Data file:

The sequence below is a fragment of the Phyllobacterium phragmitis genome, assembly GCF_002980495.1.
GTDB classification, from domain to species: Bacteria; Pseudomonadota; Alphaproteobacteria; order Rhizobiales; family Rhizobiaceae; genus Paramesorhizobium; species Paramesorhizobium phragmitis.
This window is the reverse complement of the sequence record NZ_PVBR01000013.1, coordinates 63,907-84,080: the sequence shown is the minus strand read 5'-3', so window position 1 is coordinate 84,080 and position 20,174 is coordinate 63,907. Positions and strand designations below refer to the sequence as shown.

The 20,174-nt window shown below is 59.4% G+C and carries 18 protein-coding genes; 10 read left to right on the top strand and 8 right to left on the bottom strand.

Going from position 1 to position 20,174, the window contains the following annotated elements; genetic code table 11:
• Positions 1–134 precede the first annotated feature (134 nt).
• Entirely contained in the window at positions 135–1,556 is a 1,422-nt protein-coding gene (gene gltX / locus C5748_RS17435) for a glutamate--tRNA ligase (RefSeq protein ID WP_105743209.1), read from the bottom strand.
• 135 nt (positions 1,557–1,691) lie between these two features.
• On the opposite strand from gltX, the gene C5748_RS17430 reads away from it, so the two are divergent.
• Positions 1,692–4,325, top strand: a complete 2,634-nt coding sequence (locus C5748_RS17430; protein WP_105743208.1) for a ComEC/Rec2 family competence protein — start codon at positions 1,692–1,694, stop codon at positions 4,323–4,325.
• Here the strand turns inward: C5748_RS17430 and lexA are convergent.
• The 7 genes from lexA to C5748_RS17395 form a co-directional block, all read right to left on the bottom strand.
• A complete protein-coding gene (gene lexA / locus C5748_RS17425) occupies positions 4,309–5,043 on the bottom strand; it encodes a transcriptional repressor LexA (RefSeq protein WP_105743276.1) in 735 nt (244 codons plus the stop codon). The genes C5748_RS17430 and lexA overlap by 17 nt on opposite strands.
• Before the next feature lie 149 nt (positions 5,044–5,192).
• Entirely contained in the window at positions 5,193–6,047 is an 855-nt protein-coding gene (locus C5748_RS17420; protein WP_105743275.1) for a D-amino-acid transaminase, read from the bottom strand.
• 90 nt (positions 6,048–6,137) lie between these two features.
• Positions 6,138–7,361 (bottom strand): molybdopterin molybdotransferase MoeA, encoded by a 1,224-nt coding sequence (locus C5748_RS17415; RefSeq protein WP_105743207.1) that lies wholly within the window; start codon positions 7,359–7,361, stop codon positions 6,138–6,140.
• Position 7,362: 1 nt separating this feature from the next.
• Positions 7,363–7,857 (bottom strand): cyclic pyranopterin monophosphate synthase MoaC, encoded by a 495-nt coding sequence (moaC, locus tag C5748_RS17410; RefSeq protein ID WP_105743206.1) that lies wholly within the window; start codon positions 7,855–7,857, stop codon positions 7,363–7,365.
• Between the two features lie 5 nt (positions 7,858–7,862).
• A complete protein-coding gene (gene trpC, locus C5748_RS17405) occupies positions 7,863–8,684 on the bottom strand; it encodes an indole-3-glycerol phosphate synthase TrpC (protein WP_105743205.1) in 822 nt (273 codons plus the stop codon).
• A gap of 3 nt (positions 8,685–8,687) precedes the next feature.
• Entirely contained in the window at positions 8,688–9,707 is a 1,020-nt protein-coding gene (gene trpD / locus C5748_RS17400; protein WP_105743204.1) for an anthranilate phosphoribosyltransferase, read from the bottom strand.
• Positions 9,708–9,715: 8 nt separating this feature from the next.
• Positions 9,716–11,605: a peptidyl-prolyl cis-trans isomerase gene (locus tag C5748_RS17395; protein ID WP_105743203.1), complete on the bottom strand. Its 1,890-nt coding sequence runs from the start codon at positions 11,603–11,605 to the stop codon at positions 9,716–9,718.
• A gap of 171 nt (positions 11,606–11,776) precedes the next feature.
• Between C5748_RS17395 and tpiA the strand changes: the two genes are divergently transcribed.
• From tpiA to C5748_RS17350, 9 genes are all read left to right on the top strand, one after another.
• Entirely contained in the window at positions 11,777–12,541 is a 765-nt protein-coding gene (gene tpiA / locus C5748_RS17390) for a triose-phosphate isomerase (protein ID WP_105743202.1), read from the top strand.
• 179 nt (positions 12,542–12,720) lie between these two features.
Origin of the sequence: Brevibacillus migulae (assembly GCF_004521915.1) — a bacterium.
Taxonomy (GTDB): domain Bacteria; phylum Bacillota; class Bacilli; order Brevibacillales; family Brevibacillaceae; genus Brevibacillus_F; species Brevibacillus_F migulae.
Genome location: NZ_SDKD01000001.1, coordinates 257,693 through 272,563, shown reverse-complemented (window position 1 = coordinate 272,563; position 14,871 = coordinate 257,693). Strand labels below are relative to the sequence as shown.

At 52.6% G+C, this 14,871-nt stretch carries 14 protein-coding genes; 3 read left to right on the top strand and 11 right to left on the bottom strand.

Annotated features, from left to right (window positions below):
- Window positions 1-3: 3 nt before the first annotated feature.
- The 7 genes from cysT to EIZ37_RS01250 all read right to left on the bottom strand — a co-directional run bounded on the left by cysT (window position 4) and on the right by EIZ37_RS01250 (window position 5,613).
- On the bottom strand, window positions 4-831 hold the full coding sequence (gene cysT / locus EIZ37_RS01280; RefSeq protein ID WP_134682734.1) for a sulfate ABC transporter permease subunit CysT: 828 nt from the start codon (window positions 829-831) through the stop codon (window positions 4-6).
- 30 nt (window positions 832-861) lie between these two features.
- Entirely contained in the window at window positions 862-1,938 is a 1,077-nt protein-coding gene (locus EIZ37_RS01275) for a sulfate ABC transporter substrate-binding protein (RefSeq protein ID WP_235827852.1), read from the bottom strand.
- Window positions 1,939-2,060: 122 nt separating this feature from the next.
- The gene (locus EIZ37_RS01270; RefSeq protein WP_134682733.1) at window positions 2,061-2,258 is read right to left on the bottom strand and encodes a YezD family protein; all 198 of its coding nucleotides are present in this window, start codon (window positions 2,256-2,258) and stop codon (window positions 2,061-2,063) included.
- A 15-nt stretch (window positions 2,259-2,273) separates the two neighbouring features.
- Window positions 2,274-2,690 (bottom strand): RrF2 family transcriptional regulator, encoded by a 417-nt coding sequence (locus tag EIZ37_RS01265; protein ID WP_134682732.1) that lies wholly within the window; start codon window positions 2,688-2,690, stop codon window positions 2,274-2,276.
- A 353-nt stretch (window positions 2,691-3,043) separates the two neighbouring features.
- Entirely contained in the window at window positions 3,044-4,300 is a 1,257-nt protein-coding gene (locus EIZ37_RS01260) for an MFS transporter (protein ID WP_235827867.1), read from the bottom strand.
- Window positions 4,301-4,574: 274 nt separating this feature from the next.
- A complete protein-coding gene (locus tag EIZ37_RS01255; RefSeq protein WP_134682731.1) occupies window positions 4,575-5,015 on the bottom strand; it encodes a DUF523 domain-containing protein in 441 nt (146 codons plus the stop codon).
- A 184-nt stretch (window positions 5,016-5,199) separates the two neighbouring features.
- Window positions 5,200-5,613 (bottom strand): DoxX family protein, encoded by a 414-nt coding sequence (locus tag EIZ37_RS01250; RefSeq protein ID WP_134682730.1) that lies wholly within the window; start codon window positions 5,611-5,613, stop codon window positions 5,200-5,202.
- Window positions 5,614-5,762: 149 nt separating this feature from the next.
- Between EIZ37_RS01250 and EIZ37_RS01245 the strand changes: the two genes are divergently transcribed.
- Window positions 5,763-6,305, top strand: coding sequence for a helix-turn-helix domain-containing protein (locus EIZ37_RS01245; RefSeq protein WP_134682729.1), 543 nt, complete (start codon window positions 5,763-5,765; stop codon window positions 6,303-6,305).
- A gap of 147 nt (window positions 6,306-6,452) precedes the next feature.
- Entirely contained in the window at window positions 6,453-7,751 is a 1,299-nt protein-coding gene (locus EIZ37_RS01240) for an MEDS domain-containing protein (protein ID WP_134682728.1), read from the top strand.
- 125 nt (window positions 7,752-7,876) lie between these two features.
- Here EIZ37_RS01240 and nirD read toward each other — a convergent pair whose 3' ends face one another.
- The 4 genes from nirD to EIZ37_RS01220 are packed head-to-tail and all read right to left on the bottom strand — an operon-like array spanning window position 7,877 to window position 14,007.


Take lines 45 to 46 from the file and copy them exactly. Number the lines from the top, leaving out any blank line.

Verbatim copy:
- A 353-nt stretch (window positions 2,691-3,043) separates the two neighbouring features.
- Entirely contained in the window at window positions 3,044-4,300 is a 1,257-nt protein-coding gene (locus EIZ37_RS01260) for an MFS transporter (protein ID WP_235827867.1), read from the bottom strand.